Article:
One mistake I see when I am on design juries or reviews is that an architect will have a really good idea, and they’ll show it to you three different ways. That’s a loser. Or the contrary is they’ll have one really good idea, and then they’ll have two that they don’t like, so they’ll draw them really ugly. That’s a loser, too. The client is going to pick the ugly one.
How do you provide a number of design solutions for a client without blowing your design budget?
That’s hard. In fact, when I’m working for the federal government, I’m regulated under the Brooks Act by how much I can charge them. So, we’ve learned to do it really efficiently.
We learned a big thing working on the Oklahoma City Federal Building that replaced the Alfred P. Murrah Federal Building after the terrorist bombing. The GSA asked us to engage with the survivors and city officials because it was such an emotionally and culturally difficult project. And we did a lot of things wrong. But we did develop this rich base of information and opinion. So we started to think that we should do this for every project. Over the years, we have developed a really robust set of tools to do engagement. I think it’s so interesting that a lot of clients hire us to do that in addition to design, they’re willing to pay for it as an outside service, especially communities, which are the ones who need it the most.
To get the research done, to discover really innovative solutions: talk to people.
What do you think is the most challenging right now for women architects?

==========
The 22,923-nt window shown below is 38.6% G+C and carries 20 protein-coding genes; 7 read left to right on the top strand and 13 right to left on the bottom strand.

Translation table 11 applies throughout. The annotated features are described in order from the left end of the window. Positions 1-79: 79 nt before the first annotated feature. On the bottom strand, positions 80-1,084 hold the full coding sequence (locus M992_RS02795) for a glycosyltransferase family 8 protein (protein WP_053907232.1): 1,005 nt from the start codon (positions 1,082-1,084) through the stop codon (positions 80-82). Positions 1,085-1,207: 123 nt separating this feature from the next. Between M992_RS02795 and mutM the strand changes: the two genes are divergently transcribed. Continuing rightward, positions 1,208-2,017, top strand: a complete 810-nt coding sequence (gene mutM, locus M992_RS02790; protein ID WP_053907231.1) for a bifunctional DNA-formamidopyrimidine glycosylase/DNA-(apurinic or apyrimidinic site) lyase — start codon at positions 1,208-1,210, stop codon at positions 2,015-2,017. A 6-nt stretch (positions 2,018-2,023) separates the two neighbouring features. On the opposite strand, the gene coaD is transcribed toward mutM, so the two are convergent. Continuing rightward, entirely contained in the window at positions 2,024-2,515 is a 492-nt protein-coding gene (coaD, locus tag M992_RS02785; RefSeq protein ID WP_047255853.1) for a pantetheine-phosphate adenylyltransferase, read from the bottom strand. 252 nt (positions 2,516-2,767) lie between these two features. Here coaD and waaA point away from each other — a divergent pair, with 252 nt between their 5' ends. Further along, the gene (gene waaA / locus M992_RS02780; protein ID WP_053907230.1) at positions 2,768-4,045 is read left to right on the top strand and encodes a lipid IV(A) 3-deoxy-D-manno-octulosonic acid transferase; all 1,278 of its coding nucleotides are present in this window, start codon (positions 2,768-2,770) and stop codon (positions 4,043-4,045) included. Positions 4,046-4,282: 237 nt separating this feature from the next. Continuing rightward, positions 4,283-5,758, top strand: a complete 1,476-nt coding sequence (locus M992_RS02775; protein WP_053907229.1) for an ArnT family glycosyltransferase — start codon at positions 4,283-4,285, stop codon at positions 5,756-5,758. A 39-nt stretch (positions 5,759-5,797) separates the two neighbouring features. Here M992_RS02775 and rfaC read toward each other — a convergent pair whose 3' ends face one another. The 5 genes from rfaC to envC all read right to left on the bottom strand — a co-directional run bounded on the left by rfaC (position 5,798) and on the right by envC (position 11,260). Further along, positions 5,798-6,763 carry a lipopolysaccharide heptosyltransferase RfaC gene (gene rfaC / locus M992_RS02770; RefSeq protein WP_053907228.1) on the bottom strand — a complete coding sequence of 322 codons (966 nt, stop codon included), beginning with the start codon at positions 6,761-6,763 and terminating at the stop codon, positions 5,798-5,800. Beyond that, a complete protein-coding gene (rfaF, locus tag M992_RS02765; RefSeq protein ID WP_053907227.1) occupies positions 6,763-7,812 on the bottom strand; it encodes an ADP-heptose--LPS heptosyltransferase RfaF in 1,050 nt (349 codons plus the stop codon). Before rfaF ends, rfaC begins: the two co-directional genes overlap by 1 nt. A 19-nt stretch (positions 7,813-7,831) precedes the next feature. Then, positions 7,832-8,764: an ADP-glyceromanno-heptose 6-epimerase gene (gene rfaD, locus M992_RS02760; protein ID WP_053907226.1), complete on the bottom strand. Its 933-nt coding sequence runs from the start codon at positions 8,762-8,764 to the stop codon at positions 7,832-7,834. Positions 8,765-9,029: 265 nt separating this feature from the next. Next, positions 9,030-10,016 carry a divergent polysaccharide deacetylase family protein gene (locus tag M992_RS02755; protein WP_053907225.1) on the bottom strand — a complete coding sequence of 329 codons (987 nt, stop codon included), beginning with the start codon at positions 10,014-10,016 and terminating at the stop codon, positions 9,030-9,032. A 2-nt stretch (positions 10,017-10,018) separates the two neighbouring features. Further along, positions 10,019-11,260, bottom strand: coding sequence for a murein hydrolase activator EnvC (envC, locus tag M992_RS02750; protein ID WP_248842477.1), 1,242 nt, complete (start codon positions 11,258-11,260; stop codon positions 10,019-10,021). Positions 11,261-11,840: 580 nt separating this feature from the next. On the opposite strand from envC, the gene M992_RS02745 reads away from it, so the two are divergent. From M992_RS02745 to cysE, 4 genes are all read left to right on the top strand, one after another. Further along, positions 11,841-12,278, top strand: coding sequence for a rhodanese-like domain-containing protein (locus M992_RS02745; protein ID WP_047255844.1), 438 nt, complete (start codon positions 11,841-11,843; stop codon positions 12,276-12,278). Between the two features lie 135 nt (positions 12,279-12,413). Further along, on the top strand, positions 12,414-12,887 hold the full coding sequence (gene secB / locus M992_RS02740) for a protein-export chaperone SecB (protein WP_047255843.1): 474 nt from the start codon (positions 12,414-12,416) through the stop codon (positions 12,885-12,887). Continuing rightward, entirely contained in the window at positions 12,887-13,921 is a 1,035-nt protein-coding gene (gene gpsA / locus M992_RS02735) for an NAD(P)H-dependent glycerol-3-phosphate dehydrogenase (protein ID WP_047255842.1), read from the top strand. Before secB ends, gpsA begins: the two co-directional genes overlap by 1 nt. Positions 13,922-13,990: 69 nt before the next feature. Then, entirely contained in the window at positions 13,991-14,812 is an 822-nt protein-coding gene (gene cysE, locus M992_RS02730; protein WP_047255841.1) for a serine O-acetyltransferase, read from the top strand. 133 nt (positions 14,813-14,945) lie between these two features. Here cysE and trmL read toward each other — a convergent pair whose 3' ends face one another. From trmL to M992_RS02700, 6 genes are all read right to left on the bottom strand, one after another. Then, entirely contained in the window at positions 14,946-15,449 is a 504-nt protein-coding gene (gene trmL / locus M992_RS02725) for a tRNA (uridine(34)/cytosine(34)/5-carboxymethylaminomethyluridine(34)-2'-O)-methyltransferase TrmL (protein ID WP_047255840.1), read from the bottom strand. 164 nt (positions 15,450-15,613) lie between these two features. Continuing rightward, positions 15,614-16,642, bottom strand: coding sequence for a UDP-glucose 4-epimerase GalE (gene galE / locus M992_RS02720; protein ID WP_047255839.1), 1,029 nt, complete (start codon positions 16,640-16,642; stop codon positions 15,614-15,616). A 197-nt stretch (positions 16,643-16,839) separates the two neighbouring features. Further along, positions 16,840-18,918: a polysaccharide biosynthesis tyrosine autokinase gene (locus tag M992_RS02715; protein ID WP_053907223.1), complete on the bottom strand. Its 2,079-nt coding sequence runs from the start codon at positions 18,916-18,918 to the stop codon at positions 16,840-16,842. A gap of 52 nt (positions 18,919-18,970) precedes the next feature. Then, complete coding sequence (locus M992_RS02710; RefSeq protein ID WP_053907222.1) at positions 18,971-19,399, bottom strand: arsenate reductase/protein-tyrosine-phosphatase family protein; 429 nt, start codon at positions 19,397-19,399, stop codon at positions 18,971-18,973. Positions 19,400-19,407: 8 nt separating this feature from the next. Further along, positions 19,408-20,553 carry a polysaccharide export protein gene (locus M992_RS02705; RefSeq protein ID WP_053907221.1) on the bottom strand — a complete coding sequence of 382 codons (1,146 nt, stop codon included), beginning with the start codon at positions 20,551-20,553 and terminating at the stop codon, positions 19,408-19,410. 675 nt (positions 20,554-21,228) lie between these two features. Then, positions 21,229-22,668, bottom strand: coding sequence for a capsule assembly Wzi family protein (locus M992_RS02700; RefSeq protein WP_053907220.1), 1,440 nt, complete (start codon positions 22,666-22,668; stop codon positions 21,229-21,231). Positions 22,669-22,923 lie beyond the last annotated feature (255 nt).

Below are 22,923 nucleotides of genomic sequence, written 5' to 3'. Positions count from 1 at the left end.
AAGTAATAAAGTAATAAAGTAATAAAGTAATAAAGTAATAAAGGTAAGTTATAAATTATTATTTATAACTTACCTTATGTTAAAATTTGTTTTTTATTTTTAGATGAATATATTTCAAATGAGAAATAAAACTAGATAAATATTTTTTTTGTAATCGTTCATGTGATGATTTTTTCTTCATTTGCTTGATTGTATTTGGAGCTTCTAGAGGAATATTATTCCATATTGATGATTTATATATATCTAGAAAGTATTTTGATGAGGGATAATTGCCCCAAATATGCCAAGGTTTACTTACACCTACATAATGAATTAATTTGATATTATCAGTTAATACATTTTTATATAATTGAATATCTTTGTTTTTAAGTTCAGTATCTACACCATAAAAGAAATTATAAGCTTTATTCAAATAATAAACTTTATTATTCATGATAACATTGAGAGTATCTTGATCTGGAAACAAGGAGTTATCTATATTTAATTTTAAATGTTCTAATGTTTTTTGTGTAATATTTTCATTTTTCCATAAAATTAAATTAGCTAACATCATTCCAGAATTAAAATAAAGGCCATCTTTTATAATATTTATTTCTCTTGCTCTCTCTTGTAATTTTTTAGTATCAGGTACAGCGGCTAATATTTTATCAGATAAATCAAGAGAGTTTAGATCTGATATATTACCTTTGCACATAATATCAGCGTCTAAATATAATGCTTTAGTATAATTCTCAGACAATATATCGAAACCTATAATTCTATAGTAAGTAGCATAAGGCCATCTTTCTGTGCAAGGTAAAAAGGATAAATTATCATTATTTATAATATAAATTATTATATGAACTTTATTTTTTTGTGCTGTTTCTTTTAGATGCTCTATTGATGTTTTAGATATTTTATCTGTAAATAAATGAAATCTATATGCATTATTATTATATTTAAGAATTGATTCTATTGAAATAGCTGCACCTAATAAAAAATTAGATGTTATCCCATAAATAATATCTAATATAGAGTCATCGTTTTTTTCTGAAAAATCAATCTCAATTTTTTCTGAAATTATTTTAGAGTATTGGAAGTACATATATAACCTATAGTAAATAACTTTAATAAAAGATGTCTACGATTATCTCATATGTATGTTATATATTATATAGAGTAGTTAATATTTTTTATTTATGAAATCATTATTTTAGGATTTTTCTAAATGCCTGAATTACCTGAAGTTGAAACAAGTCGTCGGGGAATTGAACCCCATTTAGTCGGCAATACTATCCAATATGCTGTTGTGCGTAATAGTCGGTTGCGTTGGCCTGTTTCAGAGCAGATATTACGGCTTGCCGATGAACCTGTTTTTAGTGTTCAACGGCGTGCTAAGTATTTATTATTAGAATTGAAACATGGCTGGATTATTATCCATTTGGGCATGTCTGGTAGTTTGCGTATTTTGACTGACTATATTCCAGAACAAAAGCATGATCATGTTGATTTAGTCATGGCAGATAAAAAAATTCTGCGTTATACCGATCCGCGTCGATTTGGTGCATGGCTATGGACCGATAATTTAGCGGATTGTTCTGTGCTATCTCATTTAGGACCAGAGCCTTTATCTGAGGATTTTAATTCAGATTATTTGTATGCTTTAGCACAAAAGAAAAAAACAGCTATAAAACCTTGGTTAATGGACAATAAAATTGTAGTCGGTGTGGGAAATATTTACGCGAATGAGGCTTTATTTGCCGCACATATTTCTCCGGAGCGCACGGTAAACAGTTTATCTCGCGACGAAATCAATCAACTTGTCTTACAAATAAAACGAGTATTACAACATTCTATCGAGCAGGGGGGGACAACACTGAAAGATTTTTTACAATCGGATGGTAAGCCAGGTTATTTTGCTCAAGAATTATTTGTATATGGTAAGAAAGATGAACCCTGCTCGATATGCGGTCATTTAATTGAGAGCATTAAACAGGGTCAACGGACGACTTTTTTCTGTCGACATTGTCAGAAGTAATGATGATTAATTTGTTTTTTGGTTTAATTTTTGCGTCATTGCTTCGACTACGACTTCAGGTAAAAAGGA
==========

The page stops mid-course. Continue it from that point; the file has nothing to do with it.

Things are changing. I’ve taught at IIT for 30-some years. Half of my classes are filled with women now. The place where people are still frustrated is getting to the level of firm ownership and firm leadership; women still lag in those areas. There’s still a lack of opportunity for women architects. You don’t get the opportunity because you don’t have a portfolio, and you don’t have a portfolio because you don’t get the opportunity. There are fewer ladders that are available to women.
I hope that one of the things that my winning the gold medal changes is people’s perception. The past examples we have of women winning the gold medal are Julia Morgan — who has been deceased for 60 years — and the two medalists, very wonderful architects, but they’re married to their partners, which is a different experience than most women architects encounter. It is forward progress. In the 50s or 60s, you couldn’t get a mortgage without a husband, and you couldn’t get a credit card without a husband. Now you can get a gold medal without a husband. It’s really good.